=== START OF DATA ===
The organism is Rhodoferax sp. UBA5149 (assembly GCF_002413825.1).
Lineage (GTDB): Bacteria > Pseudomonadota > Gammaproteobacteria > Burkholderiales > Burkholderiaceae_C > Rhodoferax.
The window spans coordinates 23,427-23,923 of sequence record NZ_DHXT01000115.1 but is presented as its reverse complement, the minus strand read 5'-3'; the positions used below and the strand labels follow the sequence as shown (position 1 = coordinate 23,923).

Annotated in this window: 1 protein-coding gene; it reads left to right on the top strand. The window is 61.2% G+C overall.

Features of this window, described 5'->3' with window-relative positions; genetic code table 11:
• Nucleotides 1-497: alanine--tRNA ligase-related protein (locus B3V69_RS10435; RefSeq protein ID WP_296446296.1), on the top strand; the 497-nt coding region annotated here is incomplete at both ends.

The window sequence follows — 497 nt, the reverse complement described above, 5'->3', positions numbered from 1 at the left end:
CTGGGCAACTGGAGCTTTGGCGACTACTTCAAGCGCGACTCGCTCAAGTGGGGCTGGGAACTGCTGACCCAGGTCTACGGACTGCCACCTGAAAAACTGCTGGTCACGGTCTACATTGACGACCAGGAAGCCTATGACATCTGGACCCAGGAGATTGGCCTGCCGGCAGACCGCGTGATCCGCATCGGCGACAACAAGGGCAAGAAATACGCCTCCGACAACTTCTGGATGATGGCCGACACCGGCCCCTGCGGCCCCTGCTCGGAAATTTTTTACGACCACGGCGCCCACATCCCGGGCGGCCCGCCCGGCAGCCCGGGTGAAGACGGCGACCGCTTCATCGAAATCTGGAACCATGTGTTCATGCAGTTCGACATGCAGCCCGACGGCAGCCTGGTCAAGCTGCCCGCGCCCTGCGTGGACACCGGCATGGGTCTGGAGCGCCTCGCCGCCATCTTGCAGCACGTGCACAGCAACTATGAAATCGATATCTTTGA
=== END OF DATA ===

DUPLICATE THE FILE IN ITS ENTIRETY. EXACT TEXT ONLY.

The organism is Rhodoferax sp. UBA5149 (assembly GCF_002413825.1).
Lineage (GTDB): Bacteria > Pseudomonadota > Gammaproteobacteria > Burkholderiales > Burkholderiaceae_C > Rhodoferax.
The window spans coordinates 23,427-23,923 of sequence record NZ_DHXT01000115.1 but is presented as its reverse complement, the minus strand read 5'-3'; the positions used below and the strand labels follow the sequence as shown (position 1 = coordinate 23,923).

Annotated in this window: 1 protein-coding gene; it reads left to right on the top strand. The window is 61.2% G+C overall.

Features of this window, described 5'->3' with window-relative positions; genetic code table 11:
• Nucleotides 1-497: alanine--tRNA ligase-related protein (locus B3V69_RS10435; RefSeq protein ID WP_296446296.1), on the top strand; the 497-nt coding region annotated here is incomplete at both ends.

The window sequence follows — 497 nt, the reverse complement described above, 5'->3', positions numbered from 1 at the left end:
CTGGGCAACTGGAGCTTTGGCGACTACTTCAAGCGCGACTCGCTCAAGTGGGGCTGGGAACTGCTGACCCAGGTCTACGGACTGCCACCTGAAAAACTGCTGGTCACGGTCTACATTGACGACCAGGAAGCCTATGACATCTGGACCCAGGAGATTGGCCTGCCGGCAGACCGCGTGATCCGCATCGGCGACAACAAGGGCAAGAAATACGCCTCCGACAACTTCTGGATGATGGCCGACACCGGCCCCTGCGGCCCCTGCTCGGAAATTTTTTACGACCACGGCGCCCACATCCCGGGCGGCCCGCCCGGCAGCCCGGGTGAAGACGGCGACCGCTTCATCGAAATCTGGAACCATGTGTTCATGCAGTTCGACATGCAGCCCGACGGCAGCCTGGTCAAGCTGCCCGCGCCCTGCGTGGACACCGGCATGGGTCTGGAGCGCCTCGCCGCCATCTTGCAGCACGTGCACAGCAACTATGAAATCGATATCTTTGA